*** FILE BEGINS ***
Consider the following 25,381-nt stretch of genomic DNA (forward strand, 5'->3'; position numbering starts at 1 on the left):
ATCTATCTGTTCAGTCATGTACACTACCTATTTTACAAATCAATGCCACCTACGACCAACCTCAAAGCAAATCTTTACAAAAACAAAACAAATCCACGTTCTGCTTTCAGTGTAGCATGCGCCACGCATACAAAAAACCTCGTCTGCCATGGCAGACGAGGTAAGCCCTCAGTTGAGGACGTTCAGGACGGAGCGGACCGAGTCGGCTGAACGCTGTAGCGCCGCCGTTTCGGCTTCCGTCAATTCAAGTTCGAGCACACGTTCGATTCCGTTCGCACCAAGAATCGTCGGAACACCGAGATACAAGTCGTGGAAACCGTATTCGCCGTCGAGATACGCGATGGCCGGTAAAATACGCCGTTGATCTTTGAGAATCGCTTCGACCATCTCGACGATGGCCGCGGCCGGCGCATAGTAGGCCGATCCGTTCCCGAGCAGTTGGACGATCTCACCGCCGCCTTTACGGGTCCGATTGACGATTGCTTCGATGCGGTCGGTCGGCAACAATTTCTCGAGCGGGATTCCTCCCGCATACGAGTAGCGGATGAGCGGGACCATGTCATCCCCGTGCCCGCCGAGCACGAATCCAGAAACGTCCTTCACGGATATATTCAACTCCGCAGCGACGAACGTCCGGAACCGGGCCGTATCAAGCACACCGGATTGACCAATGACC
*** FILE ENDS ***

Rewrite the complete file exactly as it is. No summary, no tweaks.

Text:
Consider the following 25,381-nt stretch of genomic DNA (forward strand, 5'->3'; position numbering starts at 1 on the left):
ATCTATCTGTTCAGTCATGTACACTACCTATTTTACAAATCAATGCCACCTACGACCAACCTCAAAGCAAATCTTTACAAAAACAAAACAAATCCACGTTCTGCTTTCAGTGTAGCATGCGCCACGCATACAAAAAACCTCGTCTGCCATGGCAGACGAGGTAAGCCCTCAGTTGAGGACGTTCAGGACGGAGCGGACCGAGTCGGCTGAACGCTGTAGCGCCGCCGTTTCGGCTTCCGTCAATTCAAGTTCGAGCACACGTTCGATTCCGTTCGCACCAAGAATCGTCGGAACACCGAGATACAAGTCGTGGAAACCGTATTCGCCGTCGAGATACGCGATGGCCGGTAAAATACGCCGTTGATCTTTGAGAATCGCTTCGACCATCTCGACGATGGCCGCGGCCGGCGCATAGTAGGCCGATCCGTTCCCGAGCAGTTGGACGATCTCACCGCCGCCTTTACGGGTCCGATTGACGATTGCTTCGATGCGGTCGGTCGGCAACAATTTCTCGAGCGGGATTCCTCCCGCATACGAGTAGCGGATGAGCGGGACCATGTCATCCCCGTGCCCGCCGAGCACGAATCCAGAAACGTCCTTCACGGATATATTCAACTCCGCAGCGACGAACGTCCGGAACCGGGCCGTATCAAGCACACCGGATTGACCAATGACC